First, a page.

Writer, artist and historian Russell Steven Powell talks with Drew Adamek about the intersection of the natural world and our place within it, as it relates to the Connecticut River, the metaphorical spine that flows through our region. And in this, our last episode in our special series The River Runs Through Us, we also air highlights from previous episodes in the series.
Andrew Fisk of the Connecticut River Watershed Council talks about the environmental challenges facing the river, the environmental prognosis for the River in the next fifty years and how to get involved in protecting the river. And science and nature writer Naila Moreira reads from Alaska Massachusetts, a story about a walk she took along the banks of the Connecticut River.
This Week: the fifth episode of our year-long series, The River Runs Through Us. For the first four episodes of the series, we examined the spiritual and economic importance of the Connecticut River.
In the final two episodes we look at the environment of the Connecticut River. We’ll explore the history and challenges of environmental degradation of the River and talk to people at the front of the fight to restore and secure the River’s environmental integrity for generations to come.
We’ll also hear from writers who draw deep and meaningful inspiration from the physical environment of the Connecticut River and how that connection helps them create a sense of place in their work. And, later, we’ll hear from folks who depend on the River’s environment for food, work and health. The River Runs Through Us is funded by a generous grant from Mass Humanities and listeners like you.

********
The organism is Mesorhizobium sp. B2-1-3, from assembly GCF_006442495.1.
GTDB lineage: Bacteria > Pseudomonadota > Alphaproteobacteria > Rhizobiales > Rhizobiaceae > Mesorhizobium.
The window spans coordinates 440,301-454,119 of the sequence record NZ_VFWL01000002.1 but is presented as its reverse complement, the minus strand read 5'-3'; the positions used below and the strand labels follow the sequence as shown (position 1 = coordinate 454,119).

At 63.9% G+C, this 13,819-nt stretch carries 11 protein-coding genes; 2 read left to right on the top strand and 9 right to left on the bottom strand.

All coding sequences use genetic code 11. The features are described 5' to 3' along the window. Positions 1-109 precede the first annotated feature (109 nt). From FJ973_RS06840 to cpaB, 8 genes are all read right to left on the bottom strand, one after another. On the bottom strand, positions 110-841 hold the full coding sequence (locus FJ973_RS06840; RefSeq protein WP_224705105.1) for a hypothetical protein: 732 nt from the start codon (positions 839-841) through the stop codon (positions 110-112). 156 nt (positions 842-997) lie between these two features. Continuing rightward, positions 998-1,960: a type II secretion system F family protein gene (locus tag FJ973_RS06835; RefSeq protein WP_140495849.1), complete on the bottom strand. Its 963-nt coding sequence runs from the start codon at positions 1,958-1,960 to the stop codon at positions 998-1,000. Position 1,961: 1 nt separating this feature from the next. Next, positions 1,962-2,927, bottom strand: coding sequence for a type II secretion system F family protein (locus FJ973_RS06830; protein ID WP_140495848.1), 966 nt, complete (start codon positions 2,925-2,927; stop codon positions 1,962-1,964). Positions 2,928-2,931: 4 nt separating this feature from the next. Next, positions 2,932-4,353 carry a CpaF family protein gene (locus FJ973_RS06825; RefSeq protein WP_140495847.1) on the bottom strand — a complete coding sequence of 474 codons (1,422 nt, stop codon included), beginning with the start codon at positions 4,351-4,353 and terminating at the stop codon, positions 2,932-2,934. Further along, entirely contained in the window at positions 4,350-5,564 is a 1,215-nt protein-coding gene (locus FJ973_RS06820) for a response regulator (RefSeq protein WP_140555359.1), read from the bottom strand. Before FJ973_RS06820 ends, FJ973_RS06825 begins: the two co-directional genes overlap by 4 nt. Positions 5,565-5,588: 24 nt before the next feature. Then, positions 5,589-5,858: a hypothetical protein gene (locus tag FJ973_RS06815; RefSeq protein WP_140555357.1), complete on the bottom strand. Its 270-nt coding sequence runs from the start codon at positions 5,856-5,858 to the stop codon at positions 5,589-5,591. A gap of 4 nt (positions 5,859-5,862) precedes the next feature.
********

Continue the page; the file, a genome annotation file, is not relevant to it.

In this fourth episode of our Writers Voice special series, The River Runs Through Us, Brian Kitely talks about THE RIVER GODS, his novel-in-vignettes of Northampton, Massachusetts from its founding to today; Native American scholar Marge Bruchac tells us about the original inhabitants of the Valley, and Pioneer Valley Planning Commission director Tim Brennan discusses the history and future of the Connecticut River in Massachusetts.
Writers Voice continues its special series, The River Runs Through Us, exploring the literature, spirit and meaning of the Connecticut River in Massachusetts.
This week: industrial development. Historian Kerry Buckley gives an historical overview, Sarah Skinner Kilborne discusses her biography of silk magnate William Skinner, and labor scholar and folk musician Tom Juravich talks about de-industrialization and the potential for a new green industry.
The River Runs Through Us is funded by a generous grant from Mass Humanities. And right now we need your help to continue the project. We need to raise $600 to fulfill the conditions of our grant and to cover our costs. It’s not a lot –and it’s the first time we’ve ever asked you for money. But now we really need you. Please head on over to this link to donate on Kickstarter. Any contribution is greatly appreciated. Thanks so much for your support!
Writers Voice inaugurates a special, six-part series exploring the literature, spirit and meaning of the Connecticut River: The River Runs Through Us.
In Episode One, historian Kerry Buckley talks about the history and impact of the Connecticut River in New England. Also, author Susan Stinson talks about her forthcoming historical novel SPIDER IN A TREE. Based in Northampton, Massachusetts, it’s about the life of 18th century Calvinist theologian Jonathan Edwards.